Happy Birthday–July 22

Pebbly Jack Glasscock (1857)
George Gibson (1880)
Jesse "Pop" Haines (1893)
Doc Cramer (1905)
Jungle Jim Rivera (1922)
Sparky Lyle (1944)
Bill Zepp (1946)
Cliff Johnson (1947)
George Lauzerique (1947)
Tim Johnson (1949)
Scott Sanderson (1956)
Dave Stieb (1957)
Mike Sweeney (1973)
Scot Shields (1975)
Ryan Vogelsong (1977)

We would also like to wish a happy birthday to brianS’ brother.

The pastor who took over for me in the North Sioux City church is a nephew of Jesse Haines.

Right-hander William Clinton Zepp pitched for the Twins from 1969-1970.  Born and raised in Detroit, he attended the University of Michigan, played in the Basin League for the Valentine Hearts, and was signed by the Twins as a free agent in 1968.  A starter in the minors, he pitched very well there, posting an ERA of three in Class A Wisconsin Rapids in 1968 and going 15-3, 2.34 with a 1.08 WHIP in 1969 in AA Charlotte.  He was with the Twins for about three weeks in August of 1969, working 5.1 relief innings.  The next year, 1970, was his only full season in the majors.  He started the season in the bullpen, pitched extremely well there, and went into the rotation in early July, where he continued to pitch well.  For the season, he made 20 starts and relieved 23 times.  In 151 innings, he went 9-4, 3.22 with a 1.36 WHIP, which is pretty good for an undrafted 23-year-old.  It didn’t impress the Twins much, though, because he was taken out of the rotation at the end of the year and traded to Detroit in spring training of 1971 for Mike Adams and a player to be named later (Art Clifford).  He was probably excited to be going home, but it didn’t work out well.  He started the season with Detroit, posted a 5.12 ERA, and was sent back to AAA in late June.  He pitched six times in AAA Toledo, not doing particularly well.  It appears that he needed Tommy John surgery.  The procedure was still new then, and Zepp decided to retire rather than risk the surgery.  At last report, Bill Zepp was retired and living in Plymouth, Michigan.  He frequently attends Detroit Tigers and University of Michigan alumni events.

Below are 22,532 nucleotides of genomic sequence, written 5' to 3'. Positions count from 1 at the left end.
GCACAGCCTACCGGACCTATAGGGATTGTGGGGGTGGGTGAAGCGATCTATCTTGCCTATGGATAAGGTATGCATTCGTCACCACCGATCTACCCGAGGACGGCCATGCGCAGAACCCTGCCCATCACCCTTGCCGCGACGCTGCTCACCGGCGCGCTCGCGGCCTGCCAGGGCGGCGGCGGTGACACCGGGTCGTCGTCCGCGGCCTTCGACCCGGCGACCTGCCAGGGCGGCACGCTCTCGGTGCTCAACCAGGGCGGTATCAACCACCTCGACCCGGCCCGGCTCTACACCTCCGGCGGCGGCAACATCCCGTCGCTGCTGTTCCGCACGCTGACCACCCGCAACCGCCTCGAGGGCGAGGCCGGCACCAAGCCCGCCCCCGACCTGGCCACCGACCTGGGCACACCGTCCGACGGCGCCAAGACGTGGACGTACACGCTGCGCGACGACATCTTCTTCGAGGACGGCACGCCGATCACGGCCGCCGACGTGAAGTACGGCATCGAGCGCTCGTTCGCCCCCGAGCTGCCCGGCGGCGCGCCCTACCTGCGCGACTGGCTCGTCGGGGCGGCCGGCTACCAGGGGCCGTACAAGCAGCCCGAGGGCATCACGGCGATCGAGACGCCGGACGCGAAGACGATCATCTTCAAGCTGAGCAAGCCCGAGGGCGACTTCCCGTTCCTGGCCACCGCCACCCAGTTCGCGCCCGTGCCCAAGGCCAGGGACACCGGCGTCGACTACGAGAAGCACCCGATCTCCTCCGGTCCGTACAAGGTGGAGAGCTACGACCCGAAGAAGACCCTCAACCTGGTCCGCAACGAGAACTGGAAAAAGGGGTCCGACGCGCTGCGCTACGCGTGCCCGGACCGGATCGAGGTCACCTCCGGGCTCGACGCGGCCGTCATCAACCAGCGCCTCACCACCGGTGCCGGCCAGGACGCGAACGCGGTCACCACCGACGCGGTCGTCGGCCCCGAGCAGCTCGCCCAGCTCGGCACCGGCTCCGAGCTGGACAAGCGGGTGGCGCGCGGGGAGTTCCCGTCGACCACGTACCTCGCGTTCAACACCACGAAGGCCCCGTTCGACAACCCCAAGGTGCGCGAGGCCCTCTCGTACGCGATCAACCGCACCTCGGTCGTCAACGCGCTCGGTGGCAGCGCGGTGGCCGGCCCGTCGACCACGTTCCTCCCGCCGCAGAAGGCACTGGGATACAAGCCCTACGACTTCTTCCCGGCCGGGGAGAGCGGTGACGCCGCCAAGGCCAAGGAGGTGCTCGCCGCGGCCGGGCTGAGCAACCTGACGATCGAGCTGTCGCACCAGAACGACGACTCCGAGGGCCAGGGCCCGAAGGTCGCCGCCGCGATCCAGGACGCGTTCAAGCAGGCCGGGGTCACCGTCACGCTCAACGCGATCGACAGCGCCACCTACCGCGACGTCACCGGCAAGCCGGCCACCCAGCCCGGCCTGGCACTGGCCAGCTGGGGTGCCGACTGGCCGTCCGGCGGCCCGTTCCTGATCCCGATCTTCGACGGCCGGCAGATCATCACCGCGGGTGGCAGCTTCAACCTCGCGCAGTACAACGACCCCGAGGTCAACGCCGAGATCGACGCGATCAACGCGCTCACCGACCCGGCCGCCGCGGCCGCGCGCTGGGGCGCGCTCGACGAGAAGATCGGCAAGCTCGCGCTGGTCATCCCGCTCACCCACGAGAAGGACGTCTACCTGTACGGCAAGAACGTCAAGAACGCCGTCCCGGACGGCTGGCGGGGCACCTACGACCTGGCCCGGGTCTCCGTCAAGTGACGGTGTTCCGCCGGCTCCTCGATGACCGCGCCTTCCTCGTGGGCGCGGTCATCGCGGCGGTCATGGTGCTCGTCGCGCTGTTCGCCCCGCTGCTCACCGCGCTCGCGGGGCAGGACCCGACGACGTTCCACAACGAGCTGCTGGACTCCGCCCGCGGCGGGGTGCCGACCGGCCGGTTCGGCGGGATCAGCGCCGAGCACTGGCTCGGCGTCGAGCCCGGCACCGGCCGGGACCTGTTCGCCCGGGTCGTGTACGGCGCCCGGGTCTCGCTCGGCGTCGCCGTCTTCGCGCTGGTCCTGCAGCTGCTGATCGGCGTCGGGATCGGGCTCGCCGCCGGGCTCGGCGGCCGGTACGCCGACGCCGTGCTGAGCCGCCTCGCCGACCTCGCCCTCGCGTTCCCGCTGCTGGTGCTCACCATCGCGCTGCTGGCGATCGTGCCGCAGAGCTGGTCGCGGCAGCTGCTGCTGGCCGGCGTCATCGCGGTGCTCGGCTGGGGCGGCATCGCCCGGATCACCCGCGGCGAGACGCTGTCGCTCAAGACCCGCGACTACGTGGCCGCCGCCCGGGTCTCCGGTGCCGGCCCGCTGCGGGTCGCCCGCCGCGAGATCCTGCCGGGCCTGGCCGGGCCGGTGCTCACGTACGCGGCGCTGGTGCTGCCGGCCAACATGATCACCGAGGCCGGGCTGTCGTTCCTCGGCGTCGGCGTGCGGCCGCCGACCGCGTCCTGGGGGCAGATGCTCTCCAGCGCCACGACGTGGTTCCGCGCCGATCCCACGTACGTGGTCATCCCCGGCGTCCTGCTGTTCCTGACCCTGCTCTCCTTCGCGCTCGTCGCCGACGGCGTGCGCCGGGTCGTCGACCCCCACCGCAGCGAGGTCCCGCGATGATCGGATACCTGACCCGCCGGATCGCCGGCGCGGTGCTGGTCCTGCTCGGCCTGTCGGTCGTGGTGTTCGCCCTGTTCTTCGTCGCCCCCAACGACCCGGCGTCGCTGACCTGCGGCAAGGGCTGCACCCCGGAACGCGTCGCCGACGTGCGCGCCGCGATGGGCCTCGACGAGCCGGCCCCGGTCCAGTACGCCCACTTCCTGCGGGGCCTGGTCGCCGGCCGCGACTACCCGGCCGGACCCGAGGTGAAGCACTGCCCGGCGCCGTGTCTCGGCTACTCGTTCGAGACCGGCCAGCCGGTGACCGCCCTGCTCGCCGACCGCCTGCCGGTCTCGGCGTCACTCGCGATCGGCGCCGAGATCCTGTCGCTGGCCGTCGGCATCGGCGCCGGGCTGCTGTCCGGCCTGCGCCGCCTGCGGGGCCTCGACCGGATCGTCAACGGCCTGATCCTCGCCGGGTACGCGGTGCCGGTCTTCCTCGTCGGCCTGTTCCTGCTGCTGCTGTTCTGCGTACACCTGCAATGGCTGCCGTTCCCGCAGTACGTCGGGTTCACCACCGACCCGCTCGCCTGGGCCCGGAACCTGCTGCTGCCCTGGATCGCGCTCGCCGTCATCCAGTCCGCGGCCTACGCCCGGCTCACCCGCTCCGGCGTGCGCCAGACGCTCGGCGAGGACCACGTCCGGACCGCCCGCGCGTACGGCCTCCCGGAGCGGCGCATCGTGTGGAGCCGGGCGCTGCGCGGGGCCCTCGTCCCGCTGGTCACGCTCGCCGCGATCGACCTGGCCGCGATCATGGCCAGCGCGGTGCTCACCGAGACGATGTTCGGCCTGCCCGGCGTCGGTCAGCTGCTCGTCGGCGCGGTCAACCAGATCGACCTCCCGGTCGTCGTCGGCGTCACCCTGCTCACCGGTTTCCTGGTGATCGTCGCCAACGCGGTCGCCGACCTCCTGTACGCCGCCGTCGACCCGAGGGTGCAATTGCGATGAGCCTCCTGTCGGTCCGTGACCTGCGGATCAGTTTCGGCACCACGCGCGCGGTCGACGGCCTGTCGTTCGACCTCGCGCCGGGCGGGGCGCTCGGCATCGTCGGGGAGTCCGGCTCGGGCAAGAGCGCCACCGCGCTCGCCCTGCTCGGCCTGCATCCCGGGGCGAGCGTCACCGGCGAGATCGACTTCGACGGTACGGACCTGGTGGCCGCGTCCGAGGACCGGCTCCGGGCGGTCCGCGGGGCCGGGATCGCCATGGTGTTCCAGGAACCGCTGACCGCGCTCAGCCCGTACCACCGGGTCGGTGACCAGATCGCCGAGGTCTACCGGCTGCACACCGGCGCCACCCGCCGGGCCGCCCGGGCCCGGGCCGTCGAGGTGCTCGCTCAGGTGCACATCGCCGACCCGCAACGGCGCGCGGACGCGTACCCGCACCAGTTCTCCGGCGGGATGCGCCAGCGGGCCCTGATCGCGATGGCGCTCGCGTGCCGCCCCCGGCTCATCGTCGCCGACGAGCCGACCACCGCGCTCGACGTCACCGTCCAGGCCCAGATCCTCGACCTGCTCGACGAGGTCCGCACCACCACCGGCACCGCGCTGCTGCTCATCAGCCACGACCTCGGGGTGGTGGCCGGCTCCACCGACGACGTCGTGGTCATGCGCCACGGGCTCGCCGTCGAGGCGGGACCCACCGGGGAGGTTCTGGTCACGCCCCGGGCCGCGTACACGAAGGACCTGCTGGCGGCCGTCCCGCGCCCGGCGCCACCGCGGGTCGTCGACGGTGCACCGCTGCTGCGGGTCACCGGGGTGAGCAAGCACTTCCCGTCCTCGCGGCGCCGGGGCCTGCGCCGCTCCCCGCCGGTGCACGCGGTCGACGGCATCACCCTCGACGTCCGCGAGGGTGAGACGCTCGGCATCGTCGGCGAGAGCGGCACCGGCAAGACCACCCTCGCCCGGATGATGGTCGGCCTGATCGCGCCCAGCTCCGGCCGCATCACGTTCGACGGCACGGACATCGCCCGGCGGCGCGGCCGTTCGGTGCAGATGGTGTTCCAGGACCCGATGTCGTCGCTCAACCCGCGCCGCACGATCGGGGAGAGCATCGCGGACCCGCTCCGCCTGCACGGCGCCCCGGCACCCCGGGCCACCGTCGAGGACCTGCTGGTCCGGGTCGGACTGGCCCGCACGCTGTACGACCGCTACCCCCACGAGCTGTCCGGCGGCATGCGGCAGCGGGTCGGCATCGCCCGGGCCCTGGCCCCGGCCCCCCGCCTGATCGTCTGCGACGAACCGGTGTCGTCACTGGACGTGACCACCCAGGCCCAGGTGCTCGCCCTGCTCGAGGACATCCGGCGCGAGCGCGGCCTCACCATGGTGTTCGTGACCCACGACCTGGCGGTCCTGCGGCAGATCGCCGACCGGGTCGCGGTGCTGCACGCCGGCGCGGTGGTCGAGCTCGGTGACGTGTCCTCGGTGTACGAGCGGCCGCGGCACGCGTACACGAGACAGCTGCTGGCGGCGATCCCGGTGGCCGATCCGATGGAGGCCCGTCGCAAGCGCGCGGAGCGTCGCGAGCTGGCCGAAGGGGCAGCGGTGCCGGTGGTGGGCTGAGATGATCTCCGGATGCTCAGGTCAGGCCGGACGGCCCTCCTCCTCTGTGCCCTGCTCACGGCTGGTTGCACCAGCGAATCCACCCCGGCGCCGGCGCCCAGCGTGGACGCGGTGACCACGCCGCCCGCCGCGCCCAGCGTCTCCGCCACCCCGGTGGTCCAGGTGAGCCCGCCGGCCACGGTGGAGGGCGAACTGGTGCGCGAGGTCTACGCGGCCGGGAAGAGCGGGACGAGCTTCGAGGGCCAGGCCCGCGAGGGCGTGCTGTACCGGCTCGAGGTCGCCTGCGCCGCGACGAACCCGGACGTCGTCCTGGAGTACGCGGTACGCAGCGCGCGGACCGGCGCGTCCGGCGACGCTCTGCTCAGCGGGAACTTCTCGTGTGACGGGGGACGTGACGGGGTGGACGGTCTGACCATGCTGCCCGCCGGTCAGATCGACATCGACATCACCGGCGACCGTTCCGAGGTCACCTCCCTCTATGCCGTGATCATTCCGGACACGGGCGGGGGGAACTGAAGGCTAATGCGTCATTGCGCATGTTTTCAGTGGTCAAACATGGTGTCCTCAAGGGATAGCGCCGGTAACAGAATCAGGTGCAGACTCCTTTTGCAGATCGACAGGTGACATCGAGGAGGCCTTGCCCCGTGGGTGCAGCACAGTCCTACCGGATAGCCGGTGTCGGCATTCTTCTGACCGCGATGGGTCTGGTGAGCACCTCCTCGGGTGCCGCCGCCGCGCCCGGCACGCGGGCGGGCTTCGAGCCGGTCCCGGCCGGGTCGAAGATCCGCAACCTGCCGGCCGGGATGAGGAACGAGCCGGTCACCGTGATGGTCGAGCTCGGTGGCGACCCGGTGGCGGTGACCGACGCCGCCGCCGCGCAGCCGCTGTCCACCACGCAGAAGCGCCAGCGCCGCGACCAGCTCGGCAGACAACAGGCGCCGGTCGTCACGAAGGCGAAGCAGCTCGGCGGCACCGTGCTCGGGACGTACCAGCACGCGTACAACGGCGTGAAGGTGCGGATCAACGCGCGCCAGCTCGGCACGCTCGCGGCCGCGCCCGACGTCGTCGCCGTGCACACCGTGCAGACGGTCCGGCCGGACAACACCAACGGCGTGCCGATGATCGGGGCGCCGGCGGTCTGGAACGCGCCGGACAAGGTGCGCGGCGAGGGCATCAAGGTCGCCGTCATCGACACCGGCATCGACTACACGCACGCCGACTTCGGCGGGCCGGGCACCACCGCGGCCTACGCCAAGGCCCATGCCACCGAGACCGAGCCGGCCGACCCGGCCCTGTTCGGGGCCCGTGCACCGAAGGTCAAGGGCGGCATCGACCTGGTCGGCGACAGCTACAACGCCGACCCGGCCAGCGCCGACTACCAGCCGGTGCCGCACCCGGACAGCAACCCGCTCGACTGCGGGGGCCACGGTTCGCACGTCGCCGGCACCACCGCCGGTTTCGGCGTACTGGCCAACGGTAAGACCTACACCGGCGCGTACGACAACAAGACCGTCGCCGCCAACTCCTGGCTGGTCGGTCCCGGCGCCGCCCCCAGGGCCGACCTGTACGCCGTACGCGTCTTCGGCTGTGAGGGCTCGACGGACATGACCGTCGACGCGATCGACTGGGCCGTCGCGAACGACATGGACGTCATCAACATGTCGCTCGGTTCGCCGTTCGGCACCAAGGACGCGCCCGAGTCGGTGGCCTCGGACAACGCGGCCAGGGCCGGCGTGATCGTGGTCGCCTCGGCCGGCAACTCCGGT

Right-hander George Albert Lauzerique did not play for the Twins, but was in their farm system in 1965 and 1971.  He was born in La Habana, Cuba, went to high school in New York, and was drafted by the Kansas City Athletics in the tenth round in 1965.  Somehow, he started his professional career in the Twins' organization, making seven starts for Class A St. Cloud in 1965.  He was only seventeen and did very well there, but then went to the Athletics' organization, where he stayed through 1969.  He appeared in three major league games in 1967 and one in 1968, and finally got substantial time in 1969, staying for over half the season.  He was nothing special, but he wasn't terrible, either.  After the season he was traded to Milwaukee in a trade that include some significant names at the time--he was traded with Ted Kubiak for Ray Oyler and Diego Segui.  He started 1970 with the Brewers, but had some really ugly outings and was sent down in late May.  He never would make it back to the majors, but he continued to pitch for several years.  The Brewers traded him to St. Louis after the 1970 season.  He was in AAA with the Cardinals for most of 1971 but found his way to AAA Portland in the Twins' organization for seven starts at the end of the season.  He was okay, but nothing special.  He pitched in Mexico 1972, then was out of baseball for two seasons.  He came back with the Houston organization in 1975 and pitched well in Class A and AA, but had a down season in 1976 and was done.  As a big leaguer, he was 4-8, 5.00, 1.39 WHIP in 113.1 innings.  He appeared in thirty-four games, starting fourteen of them.  He had a long career as a scout for five different organizations.  At last report, George Lauzerique was living in Palm Beach, Florida.